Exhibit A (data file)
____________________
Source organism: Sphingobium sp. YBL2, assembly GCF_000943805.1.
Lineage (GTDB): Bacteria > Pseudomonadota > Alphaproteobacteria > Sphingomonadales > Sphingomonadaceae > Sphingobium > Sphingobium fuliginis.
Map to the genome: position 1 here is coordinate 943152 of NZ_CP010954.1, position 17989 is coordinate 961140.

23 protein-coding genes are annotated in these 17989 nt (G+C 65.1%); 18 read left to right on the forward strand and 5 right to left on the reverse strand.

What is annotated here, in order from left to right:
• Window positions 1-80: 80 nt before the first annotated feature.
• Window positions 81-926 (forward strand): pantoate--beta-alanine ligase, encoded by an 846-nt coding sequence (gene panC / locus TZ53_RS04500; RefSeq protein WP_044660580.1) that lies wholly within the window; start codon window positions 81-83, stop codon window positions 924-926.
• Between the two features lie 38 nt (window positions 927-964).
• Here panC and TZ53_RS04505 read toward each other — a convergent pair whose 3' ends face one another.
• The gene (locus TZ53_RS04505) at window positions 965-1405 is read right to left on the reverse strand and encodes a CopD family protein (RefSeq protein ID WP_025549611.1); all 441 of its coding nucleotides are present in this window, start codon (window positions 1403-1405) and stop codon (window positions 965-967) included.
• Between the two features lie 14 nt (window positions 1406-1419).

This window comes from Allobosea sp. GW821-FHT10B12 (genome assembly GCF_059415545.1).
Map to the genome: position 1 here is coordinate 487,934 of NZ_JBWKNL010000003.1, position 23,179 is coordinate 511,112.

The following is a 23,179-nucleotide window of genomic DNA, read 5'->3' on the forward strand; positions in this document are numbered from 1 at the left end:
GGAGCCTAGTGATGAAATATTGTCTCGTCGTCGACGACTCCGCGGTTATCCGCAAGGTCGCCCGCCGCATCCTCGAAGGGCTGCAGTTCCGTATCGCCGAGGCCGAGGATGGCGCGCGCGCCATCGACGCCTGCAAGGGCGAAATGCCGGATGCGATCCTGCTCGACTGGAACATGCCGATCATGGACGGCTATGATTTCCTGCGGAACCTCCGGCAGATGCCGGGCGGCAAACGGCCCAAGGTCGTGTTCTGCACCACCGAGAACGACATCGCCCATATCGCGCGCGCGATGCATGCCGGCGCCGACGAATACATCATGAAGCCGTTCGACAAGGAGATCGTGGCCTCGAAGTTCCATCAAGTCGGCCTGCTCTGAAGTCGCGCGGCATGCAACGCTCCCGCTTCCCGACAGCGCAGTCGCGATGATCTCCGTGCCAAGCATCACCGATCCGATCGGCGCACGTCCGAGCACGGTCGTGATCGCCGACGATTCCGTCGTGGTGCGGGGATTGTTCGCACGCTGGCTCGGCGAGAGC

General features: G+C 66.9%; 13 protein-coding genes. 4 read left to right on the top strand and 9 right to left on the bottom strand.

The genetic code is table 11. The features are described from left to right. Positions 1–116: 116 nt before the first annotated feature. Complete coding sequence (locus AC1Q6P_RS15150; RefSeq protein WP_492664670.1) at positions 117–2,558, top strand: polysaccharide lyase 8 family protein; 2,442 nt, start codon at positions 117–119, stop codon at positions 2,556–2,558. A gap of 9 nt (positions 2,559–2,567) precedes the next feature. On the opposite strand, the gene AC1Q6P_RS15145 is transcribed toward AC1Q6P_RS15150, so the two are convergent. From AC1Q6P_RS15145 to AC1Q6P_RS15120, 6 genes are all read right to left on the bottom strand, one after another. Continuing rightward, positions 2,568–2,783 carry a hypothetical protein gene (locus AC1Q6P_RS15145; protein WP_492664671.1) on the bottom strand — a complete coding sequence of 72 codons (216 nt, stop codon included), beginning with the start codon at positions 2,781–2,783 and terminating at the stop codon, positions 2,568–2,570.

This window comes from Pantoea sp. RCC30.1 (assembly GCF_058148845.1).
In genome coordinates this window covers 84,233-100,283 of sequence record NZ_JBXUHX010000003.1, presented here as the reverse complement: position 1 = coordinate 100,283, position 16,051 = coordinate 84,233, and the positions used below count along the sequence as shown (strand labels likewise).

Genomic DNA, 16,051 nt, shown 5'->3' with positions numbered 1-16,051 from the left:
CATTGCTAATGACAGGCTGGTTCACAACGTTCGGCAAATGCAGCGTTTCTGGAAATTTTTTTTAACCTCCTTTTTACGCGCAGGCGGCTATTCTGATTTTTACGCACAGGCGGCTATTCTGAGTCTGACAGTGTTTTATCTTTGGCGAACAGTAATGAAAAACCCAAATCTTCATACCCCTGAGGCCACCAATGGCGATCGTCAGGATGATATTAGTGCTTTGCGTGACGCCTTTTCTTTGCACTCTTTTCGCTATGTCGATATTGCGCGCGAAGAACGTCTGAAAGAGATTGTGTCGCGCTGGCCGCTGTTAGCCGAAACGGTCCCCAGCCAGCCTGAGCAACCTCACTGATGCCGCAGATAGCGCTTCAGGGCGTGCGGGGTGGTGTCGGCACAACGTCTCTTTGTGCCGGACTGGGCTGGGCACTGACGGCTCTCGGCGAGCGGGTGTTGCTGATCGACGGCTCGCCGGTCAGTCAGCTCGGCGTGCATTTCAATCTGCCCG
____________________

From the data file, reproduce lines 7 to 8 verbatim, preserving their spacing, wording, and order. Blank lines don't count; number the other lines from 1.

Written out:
• Window positions 81-926 (forward strand): pantoate--beta-alanine ligase, encoded by an 846-nt coding sequence (gene panC / locus TZ53_RS04500; RefSeq protein WP_044660580.1) that lies wholly within the window; start codon window positions 81-83, stop codon window positions 924-926.
• Between the two features lie 38 nt (window positions 927-964).